FOREST SERVICE FIRE AND AVIATION  MANAGEMENT

U.S. Forest Service Fire and Aviation Management should consider the use of CL-415s as a valuable and effective component of contract firefighting aircraft . The most effective Aerial Firefighting fleet should include Single Engine Air Tankers (SEATS),  Large Air Tankers (LATs) now reduced to the smallest number in decades,  and Very Large Air Tankers (VLATs) Tanker 910 and Tanker 911 based at Southern California Logistics Airport,  Victorville,  CA.     See the CL-415 on Youtube

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Editor’s note:  Tony Morris  co-founded Wildfire Research Network, and is greatly appreciated by Fireplanes.

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BE-200 USFS Testing Update

“Last week, the U.S. Forest Service, International Emergency Services, Inc., of Santa Maria CA,  and the Beriev Aircraft Company  (which has been building amphibious aircraft for 95 years) teamed up to test the new,  jet powered, fire fighting BE 200 – a 3000 gallon Large Air Tanker at the factory in Taganrog, Russia.  Beriev covered actual costs for conducting the long-planned tests.  Russian Federation, BE-200, Large Air Tanker,  IAB, USFS, Beriev, Scooper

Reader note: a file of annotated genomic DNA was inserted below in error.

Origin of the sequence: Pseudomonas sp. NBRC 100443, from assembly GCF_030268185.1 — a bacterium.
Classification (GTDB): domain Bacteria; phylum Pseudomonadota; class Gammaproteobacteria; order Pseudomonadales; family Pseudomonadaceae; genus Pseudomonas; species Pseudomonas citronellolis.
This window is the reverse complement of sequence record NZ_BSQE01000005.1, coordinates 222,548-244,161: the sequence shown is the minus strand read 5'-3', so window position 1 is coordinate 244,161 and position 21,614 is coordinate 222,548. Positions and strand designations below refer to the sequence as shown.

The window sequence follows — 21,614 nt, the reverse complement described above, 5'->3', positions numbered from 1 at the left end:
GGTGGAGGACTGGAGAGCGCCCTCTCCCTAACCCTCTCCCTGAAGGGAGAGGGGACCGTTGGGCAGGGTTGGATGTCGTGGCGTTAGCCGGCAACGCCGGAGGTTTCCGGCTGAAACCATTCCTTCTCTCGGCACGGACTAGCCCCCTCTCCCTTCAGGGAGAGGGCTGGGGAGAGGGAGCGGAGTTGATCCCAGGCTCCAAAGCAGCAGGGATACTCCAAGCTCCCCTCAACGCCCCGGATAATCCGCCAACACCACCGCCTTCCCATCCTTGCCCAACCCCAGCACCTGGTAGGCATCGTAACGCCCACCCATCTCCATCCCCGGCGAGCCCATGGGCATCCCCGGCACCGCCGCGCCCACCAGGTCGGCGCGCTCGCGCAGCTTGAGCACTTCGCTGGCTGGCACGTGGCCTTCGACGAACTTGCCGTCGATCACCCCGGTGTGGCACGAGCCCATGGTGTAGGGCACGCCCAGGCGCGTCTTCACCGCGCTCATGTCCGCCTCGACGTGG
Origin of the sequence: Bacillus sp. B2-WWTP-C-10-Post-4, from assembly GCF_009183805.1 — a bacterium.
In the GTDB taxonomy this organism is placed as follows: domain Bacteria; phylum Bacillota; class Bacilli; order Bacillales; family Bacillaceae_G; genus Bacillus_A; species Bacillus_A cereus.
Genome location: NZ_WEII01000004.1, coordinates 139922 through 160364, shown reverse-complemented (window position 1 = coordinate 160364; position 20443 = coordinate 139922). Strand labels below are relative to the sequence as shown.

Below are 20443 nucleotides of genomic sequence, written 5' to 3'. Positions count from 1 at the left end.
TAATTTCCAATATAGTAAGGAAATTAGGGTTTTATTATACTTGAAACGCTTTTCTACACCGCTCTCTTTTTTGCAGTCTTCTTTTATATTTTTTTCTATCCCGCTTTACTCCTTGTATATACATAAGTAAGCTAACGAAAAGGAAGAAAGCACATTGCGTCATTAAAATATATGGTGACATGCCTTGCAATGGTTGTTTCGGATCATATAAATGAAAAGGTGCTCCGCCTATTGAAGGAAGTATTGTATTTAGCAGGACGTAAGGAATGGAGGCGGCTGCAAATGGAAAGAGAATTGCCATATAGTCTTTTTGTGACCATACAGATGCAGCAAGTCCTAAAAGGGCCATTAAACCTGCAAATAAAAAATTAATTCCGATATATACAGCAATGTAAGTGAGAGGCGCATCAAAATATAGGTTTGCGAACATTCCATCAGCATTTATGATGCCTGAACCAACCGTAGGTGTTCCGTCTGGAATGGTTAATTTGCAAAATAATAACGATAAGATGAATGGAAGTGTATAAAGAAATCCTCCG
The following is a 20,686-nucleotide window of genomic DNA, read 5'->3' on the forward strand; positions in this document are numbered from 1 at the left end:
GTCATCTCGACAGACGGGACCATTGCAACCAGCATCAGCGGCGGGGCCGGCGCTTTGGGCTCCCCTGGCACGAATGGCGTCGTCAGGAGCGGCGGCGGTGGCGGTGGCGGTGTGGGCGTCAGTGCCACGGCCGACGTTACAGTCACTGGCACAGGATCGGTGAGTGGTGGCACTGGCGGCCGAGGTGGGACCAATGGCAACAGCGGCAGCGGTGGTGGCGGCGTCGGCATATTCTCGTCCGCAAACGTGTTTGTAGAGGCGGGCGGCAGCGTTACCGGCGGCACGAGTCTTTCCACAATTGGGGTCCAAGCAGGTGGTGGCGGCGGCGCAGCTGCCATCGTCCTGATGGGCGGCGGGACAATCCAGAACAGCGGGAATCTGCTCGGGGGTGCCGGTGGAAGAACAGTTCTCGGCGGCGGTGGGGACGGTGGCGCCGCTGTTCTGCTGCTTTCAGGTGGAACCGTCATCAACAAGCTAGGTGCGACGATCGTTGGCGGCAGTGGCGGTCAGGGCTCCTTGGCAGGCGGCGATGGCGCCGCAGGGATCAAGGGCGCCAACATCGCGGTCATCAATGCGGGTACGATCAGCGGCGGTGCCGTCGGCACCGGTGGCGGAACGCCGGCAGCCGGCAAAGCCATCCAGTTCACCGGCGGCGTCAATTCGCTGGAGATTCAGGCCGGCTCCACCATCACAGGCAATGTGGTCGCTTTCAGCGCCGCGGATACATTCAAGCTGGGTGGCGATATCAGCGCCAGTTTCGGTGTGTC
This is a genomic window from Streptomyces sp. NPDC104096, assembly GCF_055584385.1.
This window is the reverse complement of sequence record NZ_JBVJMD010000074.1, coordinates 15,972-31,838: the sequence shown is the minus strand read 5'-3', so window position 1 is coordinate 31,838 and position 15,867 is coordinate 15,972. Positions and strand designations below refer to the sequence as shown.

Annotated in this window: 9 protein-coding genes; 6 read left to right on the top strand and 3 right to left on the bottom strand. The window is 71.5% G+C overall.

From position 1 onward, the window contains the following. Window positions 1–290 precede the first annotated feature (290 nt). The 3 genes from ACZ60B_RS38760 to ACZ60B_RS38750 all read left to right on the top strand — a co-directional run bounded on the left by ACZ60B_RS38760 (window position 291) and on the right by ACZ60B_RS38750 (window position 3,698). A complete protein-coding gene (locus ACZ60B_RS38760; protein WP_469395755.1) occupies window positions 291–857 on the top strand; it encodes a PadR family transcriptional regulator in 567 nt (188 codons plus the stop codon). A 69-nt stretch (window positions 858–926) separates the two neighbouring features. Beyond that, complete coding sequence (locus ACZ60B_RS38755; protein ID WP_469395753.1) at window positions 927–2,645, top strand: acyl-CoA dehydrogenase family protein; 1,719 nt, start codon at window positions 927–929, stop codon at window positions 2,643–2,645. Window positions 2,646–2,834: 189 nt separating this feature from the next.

For a period of 10 intensive work days, a dedicated, integrated  U.S. and Russian technical team  tested the multi-purpose BE 200  with U.S. instrumentation and equipment against a standardized criteria designed to ensure effective aerial fire suppression.

Phase 1 of the special program was a historic first, and indicates both the opportunity to introduce a specially designed, new fire fighting aircraft as well as the U.S. Forest Service’s desire to modernize it’s air tanker fleet with flight – proven technology.

First-Phase test criteria required putting the 90,000 pound airplane on special ramps for static flow tests and three days of flight testing to include demonstrations of the very effective Russian fire fighting “salvo” tactic onto an instrumented grid with 100 data points.

The 30 – day Phase II test program is scheduled for late this summer and will include the use of the U.S. Forest Service standard retardant flown over and then dropped on about 3,000 data collection points.

Preliminary Phase 1 test results indicate that the BE 200 passed the Interagency Airtanker Board (IAB) criteria for scoopers, heavily used in Europe and Canada, which are likely to see more service in fighting US fires.  Scoopers can load up with lake, river or ocean  water in 15-20 seconds by skimming over the water at about 120-130  MPH to collect it with special inlets on the hull,  then dropping it in direct attacks on  the fire.

Studies indicate that more than 80% of US wildfires are within 10 minutes of a suitable water source .

Large Air Tankers , loaded at specially equipped airports,  drop long lasting retardant used to control, slow and suppress wild fires while ground crews do the close fighting.

The BE200 is being tested for both missions”.  – David Baskett, IES.